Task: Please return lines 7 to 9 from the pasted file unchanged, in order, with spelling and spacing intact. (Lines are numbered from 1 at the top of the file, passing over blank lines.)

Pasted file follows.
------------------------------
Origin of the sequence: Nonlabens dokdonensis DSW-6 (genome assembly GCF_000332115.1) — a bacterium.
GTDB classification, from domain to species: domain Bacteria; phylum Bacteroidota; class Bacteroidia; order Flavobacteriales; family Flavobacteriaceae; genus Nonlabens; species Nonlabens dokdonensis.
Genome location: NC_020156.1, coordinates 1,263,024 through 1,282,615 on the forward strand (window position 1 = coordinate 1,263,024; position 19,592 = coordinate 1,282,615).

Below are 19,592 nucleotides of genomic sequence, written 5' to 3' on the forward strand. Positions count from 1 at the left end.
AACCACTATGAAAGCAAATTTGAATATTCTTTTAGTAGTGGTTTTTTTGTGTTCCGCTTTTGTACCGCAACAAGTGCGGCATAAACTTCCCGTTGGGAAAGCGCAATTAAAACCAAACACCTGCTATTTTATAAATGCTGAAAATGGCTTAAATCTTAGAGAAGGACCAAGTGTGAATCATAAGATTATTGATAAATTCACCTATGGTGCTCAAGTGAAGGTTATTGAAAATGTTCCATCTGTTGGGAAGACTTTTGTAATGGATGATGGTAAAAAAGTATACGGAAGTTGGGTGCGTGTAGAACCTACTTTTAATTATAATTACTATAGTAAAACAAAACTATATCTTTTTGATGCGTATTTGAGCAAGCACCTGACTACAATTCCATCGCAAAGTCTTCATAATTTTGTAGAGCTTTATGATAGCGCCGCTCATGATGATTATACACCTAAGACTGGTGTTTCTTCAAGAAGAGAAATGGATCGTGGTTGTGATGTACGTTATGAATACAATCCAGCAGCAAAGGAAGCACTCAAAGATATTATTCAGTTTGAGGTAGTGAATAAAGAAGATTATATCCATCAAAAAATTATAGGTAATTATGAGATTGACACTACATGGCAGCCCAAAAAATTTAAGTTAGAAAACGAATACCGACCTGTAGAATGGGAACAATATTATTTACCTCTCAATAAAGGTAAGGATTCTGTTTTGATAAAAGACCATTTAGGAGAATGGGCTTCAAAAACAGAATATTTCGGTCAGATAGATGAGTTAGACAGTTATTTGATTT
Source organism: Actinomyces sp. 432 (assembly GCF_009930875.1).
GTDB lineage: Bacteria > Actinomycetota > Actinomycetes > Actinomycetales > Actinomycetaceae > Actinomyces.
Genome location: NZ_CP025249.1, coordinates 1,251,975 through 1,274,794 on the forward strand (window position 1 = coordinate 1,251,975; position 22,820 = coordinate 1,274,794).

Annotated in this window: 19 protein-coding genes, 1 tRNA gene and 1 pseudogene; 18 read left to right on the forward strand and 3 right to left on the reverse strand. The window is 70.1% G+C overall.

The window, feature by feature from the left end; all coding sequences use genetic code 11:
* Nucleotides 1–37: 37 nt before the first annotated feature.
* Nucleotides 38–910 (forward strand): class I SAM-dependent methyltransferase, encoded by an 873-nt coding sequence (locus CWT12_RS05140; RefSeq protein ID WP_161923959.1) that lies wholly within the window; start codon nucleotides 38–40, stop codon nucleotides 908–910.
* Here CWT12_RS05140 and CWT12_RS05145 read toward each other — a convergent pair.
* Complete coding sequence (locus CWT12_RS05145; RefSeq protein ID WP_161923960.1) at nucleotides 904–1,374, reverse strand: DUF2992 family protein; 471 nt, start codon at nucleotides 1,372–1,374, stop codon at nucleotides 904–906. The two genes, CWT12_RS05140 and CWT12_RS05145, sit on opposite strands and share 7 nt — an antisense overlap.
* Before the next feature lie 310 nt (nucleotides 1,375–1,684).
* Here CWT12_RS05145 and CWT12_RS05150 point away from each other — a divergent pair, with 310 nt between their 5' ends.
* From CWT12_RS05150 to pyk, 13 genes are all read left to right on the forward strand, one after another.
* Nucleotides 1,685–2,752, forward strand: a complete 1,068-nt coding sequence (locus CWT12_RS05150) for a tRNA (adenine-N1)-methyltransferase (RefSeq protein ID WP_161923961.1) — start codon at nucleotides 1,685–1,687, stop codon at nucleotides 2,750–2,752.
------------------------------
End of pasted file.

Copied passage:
GTDB lineage: Bacteria > Actinomycetota > Actinomycetes > Actinomycetales > Actinomycetaceae > Actinomyces.
Genome location: NZ_CP025249.1, coordinates 1,251,975 through 1,274,794 on the forward strand (window position 1 = coordinate 1,251,975; position 22,820 = coordinate 1,274,794).

Annotated in this window: 19 protein-coding genes, 1 tRNA gene and 1 pseudogene; 18 read left to right on the forward strand and 3 right to left on the reverse strand. The window is 70.1% G+C overall.